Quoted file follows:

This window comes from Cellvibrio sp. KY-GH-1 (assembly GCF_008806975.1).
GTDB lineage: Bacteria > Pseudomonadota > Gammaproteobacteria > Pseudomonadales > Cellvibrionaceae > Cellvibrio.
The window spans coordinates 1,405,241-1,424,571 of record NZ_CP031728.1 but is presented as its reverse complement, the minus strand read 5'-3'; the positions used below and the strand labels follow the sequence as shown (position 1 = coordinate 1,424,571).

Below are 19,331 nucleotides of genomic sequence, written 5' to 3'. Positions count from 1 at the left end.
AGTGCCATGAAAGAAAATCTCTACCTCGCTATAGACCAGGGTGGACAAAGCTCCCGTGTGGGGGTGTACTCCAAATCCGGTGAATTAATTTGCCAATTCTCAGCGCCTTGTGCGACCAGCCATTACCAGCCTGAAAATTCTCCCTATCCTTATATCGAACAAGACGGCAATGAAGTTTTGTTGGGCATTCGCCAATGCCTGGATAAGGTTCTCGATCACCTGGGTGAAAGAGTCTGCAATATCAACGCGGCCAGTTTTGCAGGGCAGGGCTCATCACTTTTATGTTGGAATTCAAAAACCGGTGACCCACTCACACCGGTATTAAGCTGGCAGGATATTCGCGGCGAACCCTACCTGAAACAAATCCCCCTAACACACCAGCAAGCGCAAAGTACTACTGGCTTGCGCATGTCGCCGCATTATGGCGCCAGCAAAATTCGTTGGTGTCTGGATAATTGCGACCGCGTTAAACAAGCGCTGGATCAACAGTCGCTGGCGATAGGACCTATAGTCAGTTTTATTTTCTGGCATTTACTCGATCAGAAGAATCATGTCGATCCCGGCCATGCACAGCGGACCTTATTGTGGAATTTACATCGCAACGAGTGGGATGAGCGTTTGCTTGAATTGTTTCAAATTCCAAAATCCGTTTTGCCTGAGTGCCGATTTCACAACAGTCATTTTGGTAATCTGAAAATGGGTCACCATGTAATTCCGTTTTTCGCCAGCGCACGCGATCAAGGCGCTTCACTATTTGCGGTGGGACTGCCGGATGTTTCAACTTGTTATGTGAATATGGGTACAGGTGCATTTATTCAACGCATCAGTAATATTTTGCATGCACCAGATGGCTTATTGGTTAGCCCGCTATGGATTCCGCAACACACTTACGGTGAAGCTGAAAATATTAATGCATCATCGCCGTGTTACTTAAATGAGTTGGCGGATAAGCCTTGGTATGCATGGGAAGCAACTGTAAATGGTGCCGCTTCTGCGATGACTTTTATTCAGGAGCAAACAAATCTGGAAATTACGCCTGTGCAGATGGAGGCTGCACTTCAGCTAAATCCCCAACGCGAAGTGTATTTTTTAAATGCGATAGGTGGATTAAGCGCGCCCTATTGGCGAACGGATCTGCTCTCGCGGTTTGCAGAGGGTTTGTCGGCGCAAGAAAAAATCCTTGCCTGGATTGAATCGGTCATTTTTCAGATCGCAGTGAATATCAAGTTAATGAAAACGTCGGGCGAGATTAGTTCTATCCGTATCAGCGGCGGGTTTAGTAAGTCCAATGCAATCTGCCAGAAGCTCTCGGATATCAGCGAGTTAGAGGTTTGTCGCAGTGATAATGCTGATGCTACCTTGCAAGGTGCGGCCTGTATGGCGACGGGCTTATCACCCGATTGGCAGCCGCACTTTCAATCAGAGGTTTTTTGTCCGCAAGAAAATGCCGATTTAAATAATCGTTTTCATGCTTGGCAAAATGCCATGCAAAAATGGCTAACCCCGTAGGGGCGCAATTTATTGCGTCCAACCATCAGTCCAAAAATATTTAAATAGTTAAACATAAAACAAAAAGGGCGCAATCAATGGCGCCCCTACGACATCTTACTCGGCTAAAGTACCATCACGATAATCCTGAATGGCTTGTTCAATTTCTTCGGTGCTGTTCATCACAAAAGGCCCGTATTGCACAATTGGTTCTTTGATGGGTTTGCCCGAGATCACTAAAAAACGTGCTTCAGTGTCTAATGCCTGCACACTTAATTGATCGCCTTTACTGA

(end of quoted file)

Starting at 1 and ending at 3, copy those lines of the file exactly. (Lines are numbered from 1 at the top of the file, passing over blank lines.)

This window comes from Cellvibrio sp. KY-GH-1 (assembly GCF_008806975.1).
GTDB lineage: Bacteria > Pseudomonadota > Gammaproteobacteria > Pseudomonadales > Cellvibrionaceae > Cellvibrio.
The window spans coordinates 1,405,241-1,424,571 of record NZ_CP031728.1 but is presented as its reverse complement, the minus strand read 5'-3'; the positions used below and the strand labels follow the sequence as shown (position 1 = coordinate 1,424,571).